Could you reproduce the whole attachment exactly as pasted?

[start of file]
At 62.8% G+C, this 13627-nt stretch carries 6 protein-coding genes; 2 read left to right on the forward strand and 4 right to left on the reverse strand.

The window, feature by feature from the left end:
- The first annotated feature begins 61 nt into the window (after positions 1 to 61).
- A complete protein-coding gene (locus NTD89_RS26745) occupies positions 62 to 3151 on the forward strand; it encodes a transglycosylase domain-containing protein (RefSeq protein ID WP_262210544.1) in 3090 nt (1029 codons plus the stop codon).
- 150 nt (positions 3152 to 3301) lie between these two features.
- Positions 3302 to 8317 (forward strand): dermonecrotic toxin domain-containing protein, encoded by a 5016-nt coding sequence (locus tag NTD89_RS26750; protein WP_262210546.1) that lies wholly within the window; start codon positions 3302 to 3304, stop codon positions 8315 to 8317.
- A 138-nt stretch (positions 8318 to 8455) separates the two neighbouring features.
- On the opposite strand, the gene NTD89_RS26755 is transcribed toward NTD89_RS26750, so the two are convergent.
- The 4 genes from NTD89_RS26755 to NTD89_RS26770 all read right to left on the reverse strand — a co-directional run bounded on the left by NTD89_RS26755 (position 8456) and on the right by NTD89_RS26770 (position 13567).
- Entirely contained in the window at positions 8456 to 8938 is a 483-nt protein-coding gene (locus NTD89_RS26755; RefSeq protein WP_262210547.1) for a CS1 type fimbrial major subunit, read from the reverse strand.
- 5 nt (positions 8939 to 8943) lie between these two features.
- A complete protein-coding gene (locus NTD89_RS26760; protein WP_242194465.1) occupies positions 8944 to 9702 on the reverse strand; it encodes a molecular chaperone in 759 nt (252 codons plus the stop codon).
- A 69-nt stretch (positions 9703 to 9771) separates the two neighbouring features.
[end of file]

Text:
At 62.8% G+C, this 13627-nt stretch carries 6 protein-coding genes; 2 read left to right on the forward strand and 4 right to left on the reverse strand.

The window, feature by feature from the left end:
- The first annotated feature begins 61 nt into the window (after positions 1 to 61).
- A complete protein-coding gene (locus NTD89_RS26745) occupies positions 62 to 3151 on the forward strand; it encodes a transglycosylase domain-containing protein (RefSeq protein ID WP_262210544.1) in 3090 nt (1029 codons plus the stop codon).
- 150 nt (positions 3152 to 3301) lie between these two features.
- Positions 3302 to 8317 (forward strand): dermonecrotic toxin domain-containing protein, encoded by a 5016-nt coding sequence (locus tag NTD89_RS26750; protein WP_262210546.1) that lies wholly within the window; start codon positions 3302 to 3304, stop codon positions 8315 to 8317.
- A 138-nt stretch (positions 8318 to 8455) separates the two neighbouring features.
- On the opposite strand, the gene NTD89_RS26755 is transcribed toward NTD89_RS26750, so the two are convergent.
- The 4 genes from NTD89_RS26755 to NTD89_RS26770 all read right to left on the reverse strand — a co-directional run bounded on the left by NTD89_RS26755 (position 8456) and on the right by NTD89_RS26770 (position 13567).
- Entirely contained in the window at positions 8456 to 8938 is a 483-nt protein-coding gene (locus NTD89_RS26755; RefSeq protein WP_262210547.1) for a CS1 type fimbrial major subunit, read from the reverse strand.
- 5 nt (positions 8939 to 8943) lie between these two features.
- A complete protein-coding gene (locus NTD89_RS26760; protein WP_242194465.1) occupies positions 8944 to 9702 on the reverse strand; it encodes a molecular chaperone in 759 nt (252 codons plus the stop codon).
- A 69-nt stretch (positions 9703 to 9771) separates the two neighbouring features.